Meanwhile, enthusiasts for Brexit have renewed confidence that Britain is indeed Great. In the contemporary ‘us and them’ rivalry, ‘we’ have taken back control. ‘Welcome to GREAT Britain’ signs, all red, white, and blue, appeared in UK airports after the referendum. No government Minister appears on television without the flag behind, a symbol of loyalty and strength.
NHS fund-raising by the late Captain Tom tapped into nostalgia and patriotic heroism. The Ministry of Defence will send a Royal Navy aircraft carrier to the Indo-Pacific region later this year. No one quite knows why. Perhaps it will frighten Beijing? Meanwhile, for much of the UK media, Meghan Markle always spelt trouble because she’s not quite ‘one of us’.
All of this has worked a treat for Boris Johnson. It continues to work, despite a shocking record of Covid-19 mortality and infection. There have been countless mistakes: late lockdowns, unrestricted entry at ports, patients transferred from hospitals into unprotected care homes, corrupt contracts with Conservative Party friends for useless PPE, and an almost entirely dysfunctional test, track, and trace system run by inept private companies.
These failures barely chipped at support for a government that many believe are ‘doing the best they can under the circumstances’.
Britain’s vaccination programme has been a spectacular success, in contrast with the EU messing things up. That this is thanks to the dedication and expertise of scientists and the NHS, and has little to do with government, barely matters. The government claims the credit, and Johnson has enjoyed a ‘vaccination bounce’ in popularity.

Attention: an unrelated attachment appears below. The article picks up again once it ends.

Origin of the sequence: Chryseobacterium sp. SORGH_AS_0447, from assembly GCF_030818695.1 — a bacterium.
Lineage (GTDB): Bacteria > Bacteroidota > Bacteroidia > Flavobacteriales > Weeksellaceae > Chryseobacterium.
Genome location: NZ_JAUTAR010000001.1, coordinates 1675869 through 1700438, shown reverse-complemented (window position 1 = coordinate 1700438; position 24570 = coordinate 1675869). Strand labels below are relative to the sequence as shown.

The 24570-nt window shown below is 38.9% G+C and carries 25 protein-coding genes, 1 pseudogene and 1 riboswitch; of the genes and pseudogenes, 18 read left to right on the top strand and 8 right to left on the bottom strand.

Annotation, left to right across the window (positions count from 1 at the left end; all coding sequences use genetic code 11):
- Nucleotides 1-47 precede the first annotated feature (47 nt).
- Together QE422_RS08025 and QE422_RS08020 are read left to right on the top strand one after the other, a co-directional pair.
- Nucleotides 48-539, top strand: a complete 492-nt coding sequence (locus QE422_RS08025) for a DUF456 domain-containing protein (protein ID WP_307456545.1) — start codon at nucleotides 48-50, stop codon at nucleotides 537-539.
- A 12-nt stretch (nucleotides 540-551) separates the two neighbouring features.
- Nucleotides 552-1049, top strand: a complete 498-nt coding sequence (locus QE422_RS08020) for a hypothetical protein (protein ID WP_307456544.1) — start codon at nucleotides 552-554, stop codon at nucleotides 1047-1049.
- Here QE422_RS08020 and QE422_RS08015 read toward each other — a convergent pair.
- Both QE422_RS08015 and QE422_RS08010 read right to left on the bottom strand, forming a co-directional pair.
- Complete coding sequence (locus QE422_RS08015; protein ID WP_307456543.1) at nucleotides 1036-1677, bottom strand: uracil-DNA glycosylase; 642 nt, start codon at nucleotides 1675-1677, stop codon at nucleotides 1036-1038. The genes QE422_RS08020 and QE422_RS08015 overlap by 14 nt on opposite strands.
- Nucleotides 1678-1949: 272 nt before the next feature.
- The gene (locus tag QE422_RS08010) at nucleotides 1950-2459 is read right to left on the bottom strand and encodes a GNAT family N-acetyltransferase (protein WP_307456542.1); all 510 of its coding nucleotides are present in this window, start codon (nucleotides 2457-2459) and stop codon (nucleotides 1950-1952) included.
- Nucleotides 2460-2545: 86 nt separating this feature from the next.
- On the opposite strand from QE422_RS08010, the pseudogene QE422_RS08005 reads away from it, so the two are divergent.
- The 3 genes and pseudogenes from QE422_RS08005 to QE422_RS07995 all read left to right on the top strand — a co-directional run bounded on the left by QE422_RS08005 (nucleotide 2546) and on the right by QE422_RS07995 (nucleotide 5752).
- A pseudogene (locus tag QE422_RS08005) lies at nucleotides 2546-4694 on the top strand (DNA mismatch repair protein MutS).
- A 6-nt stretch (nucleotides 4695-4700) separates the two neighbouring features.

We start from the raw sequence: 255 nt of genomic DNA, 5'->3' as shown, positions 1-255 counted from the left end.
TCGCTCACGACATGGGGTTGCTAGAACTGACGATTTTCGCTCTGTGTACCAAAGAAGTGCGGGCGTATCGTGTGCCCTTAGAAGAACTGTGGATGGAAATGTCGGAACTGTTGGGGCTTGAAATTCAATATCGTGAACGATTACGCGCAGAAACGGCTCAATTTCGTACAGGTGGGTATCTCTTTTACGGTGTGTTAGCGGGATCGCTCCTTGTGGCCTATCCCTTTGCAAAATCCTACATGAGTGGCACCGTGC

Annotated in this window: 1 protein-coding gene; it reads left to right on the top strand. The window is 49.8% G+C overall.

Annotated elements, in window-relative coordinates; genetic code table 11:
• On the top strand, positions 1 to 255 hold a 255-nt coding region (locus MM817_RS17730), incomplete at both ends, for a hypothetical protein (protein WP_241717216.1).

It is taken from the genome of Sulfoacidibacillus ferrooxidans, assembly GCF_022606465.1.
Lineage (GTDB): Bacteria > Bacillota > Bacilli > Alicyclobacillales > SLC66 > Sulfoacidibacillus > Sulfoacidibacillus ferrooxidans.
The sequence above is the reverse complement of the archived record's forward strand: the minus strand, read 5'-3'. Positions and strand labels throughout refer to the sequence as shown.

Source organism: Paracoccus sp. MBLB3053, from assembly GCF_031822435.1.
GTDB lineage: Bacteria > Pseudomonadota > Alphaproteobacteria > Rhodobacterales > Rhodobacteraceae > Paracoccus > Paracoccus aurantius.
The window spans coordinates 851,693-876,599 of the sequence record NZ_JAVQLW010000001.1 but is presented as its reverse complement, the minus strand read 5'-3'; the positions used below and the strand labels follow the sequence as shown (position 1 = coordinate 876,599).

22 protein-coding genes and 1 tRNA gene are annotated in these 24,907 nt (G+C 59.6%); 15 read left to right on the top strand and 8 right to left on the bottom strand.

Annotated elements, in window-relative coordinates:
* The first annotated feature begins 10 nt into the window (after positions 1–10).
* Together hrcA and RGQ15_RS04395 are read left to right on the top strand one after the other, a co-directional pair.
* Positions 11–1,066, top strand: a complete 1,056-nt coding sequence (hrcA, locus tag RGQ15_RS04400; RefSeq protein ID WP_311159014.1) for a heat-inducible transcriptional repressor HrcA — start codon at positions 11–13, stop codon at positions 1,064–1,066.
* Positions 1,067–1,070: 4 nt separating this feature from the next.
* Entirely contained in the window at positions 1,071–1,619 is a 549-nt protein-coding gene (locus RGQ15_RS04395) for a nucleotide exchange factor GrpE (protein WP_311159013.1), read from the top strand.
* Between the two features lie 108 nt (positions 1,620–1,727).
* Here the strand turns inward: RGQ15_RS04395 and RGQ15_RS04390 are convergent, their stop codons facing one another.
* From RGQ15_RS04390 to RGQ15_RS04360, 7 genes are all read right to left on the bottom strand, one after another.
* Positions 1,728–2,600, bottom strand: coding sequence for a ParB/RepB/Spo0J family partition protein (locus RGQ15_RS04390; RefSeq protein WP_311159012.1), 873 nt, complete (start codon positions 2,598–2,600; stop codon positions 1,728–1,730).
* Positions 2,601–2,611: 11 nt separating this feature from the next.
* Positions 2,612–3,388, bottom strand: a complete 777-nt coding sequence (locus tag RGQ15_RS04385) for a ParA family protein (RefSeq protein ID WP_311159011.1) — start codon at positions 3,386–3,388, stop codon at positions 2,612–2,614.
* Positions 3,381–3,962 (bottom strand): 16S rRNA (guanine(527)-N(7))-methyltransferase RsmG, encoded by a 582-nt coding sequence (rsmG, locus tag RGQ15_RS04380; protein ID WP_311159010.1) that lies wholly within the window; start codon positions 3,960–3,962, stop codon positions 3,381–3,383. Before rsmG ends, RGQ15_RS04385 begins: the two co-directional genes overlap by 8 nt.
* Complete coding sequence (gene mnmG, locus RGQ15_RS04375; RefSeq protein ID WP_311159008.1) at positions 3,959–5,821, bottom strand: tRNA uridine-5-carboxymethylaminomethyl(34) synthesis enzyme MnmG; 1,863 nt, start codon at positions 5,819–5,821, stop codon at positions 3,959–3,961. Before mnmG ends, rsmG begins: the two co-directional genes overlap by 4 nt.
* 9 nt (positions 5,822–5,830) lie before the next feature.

So, what of the Brexit spat over the border in the Irish Sea, and the probable breaking of international law in not enforcing the Northern Ireland protocol? Lord David Frost, the reappointed Brexit supremo, wasted no time in making his mark, suspending the UK’s obligations under the protocol.
Frost wears a lanyard with the phrase ‘Task Force Europe’ and lots of Union Jacks. The last time the words ‘task force’ were employed to such glittering propagandist effect was the Royal Navy expedition to evict the fascist Argentinian junta from the Falkland Islands in 1982. This is instructive, because let us be in no doubt, the adversary now is the European Union.